Pre-Shabbat Jewish Literary Links
Natan Notable Books, “a new iteration of what had previously been called the Natan Book Award,” welcomes submissions for its semiannual award. They’re seeking “a recently-published or about-to-be published non-fiction title that will catalyze conversations aligned with the themes of Natan’s grantmaking: reinventing Jewish life and community for the twenty-first century, shifting notions of individual and collective Jewish identity, the history and future of Israel, and the evolving relationship between Israel and world Jewry.” The award confers “a Natan Notable Book seal and $5,000 for the author, marketing/distribution coaching and promotion from Jewish Book Council and Natan, and customized support designed to bring the book and/or the author to new audiences.” The next deadline, July 15, 2019, is for books published or scheduled to be published in 2019.
Ahead of Hebrew Book Week (happening now!), the National Library of Israel has presented Israeli Publishing Statistics for 2018. “This year a special section is dedicated to examining the attitude toward disabilities and special needs in children’s and youth literature, from the establishment of the State to the present day.”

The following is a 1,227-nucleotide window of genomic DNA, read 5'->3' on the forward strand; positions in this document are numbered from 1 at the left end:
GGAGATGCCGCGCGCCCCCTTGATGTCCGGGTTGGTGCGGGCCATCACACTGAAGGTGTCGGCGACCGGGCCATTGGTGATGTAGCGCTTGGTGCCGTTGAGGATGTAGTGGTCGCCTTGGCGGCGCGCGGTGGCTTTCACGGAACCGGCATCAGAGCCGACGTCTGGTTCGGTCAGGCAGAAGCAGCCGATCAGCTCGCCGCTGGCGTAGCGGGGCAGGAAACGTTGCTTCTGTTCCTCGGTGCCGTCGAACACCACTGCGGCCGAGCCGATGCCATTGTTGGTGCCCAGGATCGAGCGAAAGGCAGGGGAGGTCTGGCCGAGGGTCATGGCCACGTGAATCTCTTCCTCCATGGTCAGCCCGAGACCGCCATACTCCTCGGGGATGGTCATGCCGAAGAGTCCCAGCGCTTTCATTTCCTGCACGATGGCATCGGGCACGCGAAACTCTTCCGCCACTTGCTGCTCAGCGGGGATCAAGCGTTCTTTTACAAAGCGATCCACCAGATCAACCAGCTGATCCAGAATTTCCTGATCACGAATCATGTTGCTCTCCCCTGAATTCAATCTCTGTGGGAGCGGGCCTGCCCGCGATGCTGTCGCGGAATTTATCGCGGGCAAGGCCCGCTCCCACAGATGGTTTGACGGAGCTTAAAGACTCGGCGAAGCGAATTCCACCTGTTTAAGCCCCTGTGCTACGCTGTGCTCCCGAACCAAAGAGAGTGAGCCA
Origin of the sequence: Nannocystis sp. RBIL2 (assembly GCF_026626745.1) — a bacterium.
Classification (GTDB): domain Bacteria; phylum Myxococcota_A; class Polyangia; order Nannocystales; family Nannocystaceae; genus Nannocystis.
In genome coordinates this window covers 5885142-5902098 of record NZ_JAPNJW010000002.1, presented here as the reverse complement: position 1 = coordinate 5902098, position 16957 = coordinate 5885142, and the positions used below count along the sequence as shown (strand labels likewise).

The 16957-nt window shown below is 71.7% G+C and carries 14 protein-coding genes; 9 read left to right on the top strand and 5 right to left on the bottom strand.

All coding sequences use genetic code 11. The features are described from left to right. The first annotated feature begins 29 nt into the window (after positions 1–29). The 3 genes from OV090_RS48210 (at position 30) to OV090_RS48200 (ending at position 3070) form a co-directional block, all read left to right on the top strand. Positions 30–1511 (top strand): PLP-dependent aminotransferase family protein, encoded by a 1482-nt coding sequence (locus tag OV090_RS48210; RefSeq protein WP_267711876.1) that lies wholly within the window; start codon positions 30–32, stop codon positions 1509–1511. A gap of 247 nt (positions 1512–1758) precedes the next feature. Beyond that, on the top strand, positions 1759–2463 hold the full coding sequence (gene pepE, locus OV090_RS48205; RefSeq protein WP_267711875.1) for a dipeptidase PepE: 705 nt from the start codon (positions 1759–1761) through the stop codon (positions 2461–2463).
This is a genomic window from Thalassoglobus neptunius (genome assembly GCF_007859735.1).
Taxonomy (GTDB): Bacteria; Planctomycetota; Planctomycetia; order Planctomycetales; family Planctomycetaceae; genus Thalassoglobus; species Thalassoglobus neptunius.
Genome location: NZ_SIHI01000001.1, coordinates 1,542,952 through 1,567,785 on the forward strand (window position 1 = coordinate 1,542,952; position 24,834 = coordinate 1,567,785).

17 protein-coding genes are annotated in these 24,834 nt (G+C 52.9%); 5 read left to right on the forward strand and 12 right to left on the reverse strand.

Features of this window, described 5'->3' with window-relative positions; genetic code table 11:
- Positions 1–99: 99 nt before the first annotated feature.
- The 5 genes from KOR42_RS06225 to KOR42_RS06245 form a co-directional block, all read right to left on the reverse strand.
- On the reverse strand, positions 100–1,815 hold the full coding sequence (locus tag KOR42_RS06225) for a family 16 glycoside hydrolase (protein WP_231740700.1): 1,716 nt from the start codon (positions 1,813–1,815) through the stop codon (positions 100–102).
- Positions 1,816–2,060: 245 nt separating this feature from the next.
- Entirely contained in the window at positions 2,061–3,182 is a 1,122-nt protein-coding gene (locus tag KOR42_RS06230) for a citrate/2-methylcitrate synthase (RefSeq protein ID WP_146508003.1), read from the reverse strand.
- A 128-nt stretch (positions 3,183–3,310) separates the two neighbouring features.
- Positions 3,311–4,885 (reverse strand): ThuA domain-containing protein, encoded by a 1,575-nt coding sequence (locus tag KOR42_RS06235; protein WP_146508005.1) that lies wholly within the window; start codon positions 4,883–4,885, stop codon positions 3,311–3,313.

“Proposals are invited for a two-day symposium, February 17-18, , at Vanderbilt University that engages with and theorizes women’s intellectual and artistic contributions to modern Yiddish culture. The dominant narratives of Jewish cultural history have, until very recently, excluded women’s contributions. Yet, women played central roles in shaping culture as intellectuals, artists, and consumers. Building on a rich and developing body of work on Jewish women’s writing, this conference will analyze and address women’s contributions to modern Yiddish culture. The conference aims to recover important cultural texts and mobilize them towards a richer understanding of Jewish modernity. How did women writers theorize their contributions to modern culture? How does their work challenge existing theoretical and historical paradigms? We define women’s writing broadly to include prose fiction, belletristic essays, criticism, memoir, and other forms of prose writing, either published or unpublished. Participants will present a paper on the work they have chosen and lead a discussion on the text and their interpretation of it. Papers should address not only the work, but also its place in Yiddish letters, theorizing its potential to transform existing narratives. Travel, lodging, and food will be paid for by Vanderbilt University.” Deadline: July 15, 2019.
Evidently inspired by Marc Chagall’s painting “Jew in Green,” Philip Terman’s poem “My Grandfather in Green” is one of many excellent pieces in the latest issue of Image.
And if you haven’t given up on Facebook yet, may I suggest following TVGoneJewy? (That’s where I learned, this week, of the happy news that “Russian Doll” will be back, sometime, with a second season.)
In which the My Machberet blog presents an array of Jewish-interest links, primarily of the literary variety.